Only take shoes that have been broken in. Most of us do a lot of walking when we are traveling. It is a big mistake to have new shoes with you.
Make sure you pay attention to what the people in that area wear. I didn’t have to dress conservatively when I was in India or Dubai, but I felt more comfortable doing so. Often when you are traveling, it’s nice to just blend in. To do that you want to be dressed in a similar fashion to the people of that country.
Casual and comfortable is a great combination when traveling for weeks. Just remember, unless you stay in the same place the entire time, you will be carrying your clothes with you every time you move from one location to another.
15. There are a few things every worldschooler should pack.
Earplugs: Even if you have never used earplugs before, you should pack some for your trip. Most people are used to the night noises at home. The night noises when you travel are going to be different, and this can keep you or your kids up. There is nothing worse than being tired the entire time you travel.
Hand sanitizer: The germs are different where you are going. That makes it really easy to catch infectious germs your immune system has never seen before. When that happens you can get sick. Make sure you bring small bottles of hand sanitizer, and use it often. The most common places to pick those germs up are handrails, elevator buttons, and money. Most people do not wash their hands after touching those three things. Use hand sanitizer whenever you or your children touch them. I very rarely get sick when I travel.
A first aid kit: You are traveling with children. It’s a good idea to be prepared with Band-Aids, Neosporin, and necessary first-aid supplies.
Plugs for that country: You don’t want to get to a foreign country and find out you can’t charge any of your electronics. Do not assume you will easily find these plugs when you are out of the country. That has not been our experience.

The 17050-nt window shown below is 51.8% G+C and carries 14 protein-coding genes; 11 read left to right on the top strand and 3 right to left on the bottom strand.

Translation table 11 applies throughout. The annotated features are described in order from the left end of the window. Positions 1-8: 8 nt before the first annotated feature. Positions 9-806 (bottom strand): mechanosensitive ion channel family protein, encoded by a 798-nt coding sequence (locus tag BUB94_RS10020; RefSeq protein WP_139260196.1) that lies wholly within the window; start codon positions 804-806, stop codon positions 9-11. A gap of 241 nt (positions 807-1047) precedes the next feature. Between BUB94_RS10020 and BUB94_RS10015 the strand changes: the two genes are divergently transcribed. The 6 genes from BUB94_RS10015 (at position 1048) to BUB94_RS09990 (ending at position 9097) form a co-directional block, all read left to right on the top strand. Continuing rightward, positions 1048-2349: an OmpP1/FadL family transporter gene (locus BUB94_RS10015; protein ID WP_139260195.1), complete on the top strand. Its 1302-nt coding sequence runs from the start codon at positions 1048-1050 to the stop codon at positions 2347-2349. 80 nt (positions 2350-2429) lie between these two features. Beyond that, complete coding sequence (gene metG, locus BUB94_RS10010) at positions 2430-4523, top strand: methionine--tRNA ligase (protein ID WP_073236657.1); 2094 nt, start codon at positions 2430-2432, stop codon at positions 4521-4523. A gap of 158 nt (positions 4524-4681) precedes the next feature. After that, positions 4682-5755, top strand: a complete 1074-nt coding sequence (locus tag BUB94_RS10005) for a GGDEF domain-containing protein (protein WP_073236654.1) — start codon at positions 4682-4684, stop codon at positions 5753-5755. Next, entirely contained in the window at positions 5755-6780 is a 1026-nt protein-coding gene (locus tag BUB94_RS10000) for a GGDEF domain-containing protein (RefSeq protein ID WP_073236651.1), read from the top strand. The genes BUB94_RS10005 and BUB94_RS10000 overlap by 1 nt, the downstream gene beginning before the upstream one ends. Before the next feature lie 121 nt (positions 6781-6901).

16. Make sure everyone has a bit of cash. One of the most annoying things parents deal with is their children constantly asking them to buy things. We solved this by giving Sean a set amount of money he can spend. How much depends on where we’re going and how long we’re going to be there. Doing this also cuts down on the tension from you telling your child you can’t believe that’s what they want to buy. It’s their money so they can buy whatever they want with it, even if it’s not something you would buy.
17. Is your passport up-to-date for the rules of the country you are traveling to? Do you need a visa? In May, 2015 we traveled to Spain. We were also planning on traveling to Morocco. The trip was planned months before we left. We all checked our passports to make sure we didn’t need to renew them. Two days before leaving for Spain, I happen to read the information sent to us from our airlines months before. It informed us that when traveling to Spain our passports would need to be valid for at least three months beyond our intended departure date. My passport expired one week early to meet that date. We actually ended up changing the date I was to fly back by one week. Then when we got to Spain changed my departure date to its original date and time. In addition to that, we couldn’t go to Morocco, because I wasn’t sure I would be able to get back into Spain. How much stress did this add to the beginning of our vacation? I had a serious cold sore by the time I got to Spain.
18. Journal daily. The first trip we took out of the country with Sean was to Costa Rica. We had been home just a few months when I realized we were starting to forget many of the details from that trip. We had taken lots of photos, but I couldn’t recall many of the details with those alone. Since then I always journal every day when we travel, and blog about it . We love going back through the journals. I have encouraged Sean to journal daily as well. Some of his entries from when he was young are pretty funny.
19. Take pictures of flowers. It is lovely to have a photo record of flowers from around the world.